7 Perfect Rock Songs with Saxophone: Pink Floyd, David Bowie, and more


In spite of what Courtney Love may think, saxophones do, truth be told, have a place in rock music. Obviously they can be utilized ineffectively, much the same as whatever else truly, however these seven melodies demonstrate that saxophone can be incorporated splendidly into rock music.

1. Pink Floyd – “Money” (1973)

The main tune that struck a chord (and most likely yours, as well) for this rundown was Pink Floyd’s “Money,” the main tune from The Dark Side of the Moon to hit the main 20. Despite the fact that the verses are played in a dubious 7/4 time signature, saxophonist Dick Parry figures out how to move over it effortlessly and give us a thundering soul solo.

2. The Stooges – “Fun House” (1970)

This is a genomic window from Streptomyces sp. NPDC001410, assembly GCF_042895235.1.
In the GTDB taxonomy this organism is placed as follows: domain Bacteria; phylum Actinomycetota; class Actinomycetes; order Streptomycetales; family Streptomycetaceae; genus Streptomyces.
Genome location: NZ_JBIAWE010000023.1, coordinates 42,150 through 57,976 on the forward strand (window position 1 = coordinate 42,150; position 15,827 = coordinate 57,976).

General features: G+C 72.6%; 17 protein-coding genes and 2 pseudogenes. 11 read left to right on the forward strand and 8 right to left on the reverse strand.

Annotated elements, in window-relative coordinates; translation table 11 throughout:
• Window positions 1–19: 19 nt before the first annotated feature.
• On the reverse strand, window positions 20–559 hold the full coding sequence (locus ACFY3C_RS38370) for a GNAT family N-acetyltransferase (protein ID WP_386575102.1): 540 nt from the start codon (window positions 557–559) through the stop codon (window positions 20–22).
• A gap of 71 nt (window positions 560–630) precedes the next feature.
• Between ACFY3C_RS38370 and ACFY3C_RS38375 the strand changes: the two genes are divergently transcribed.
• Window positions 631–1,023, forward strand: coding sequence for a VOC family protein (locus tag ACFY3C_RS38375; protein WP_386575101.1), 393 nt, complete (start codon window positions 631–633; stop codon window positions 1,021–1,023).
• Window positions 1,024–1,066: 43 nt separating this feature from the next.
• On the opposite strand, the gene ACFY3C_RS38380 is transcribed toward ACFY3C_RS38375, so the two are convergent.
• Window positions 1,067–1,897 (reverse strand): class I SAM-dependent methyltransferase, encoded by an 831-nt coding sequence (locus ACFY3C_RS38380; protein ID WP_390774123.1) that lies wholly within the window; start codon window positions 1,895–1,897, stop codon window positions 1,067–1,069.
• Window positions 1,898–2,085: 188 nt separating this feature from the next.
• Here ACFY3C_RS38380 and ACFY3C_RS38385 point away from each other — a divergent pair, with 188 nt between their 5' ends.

The Stooges may have designed punk, yet they weren’t excessively punk, making it impossible to incorporate a sax on two tracks from their exemplary 1970 collection Fun House. In spite of the fact that the collection’s last track “L.A. Blues” is an indistinct free-for-all including saxophone, the penultimate title track is a great Stooges jam, with dueling riffs from guitarist Ron Asheton and visitor saxophonist Steve Mackay

3. The Contortions – “I Don’t Want to Be Happy” (1979)

While alternate tunes on this rundown highlight capable saxophonists playing melodic performances, James Chance of the Contortions was more substance with just quickly blowing into his sax and seeing what turned out. Dislike he was demolishing a flawlessly charming tune, however: The Contortions spearheaded “no wave,” a cutting edge and discordant type of punk music, later promoted by Sonic Youth.

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Pink Floyd


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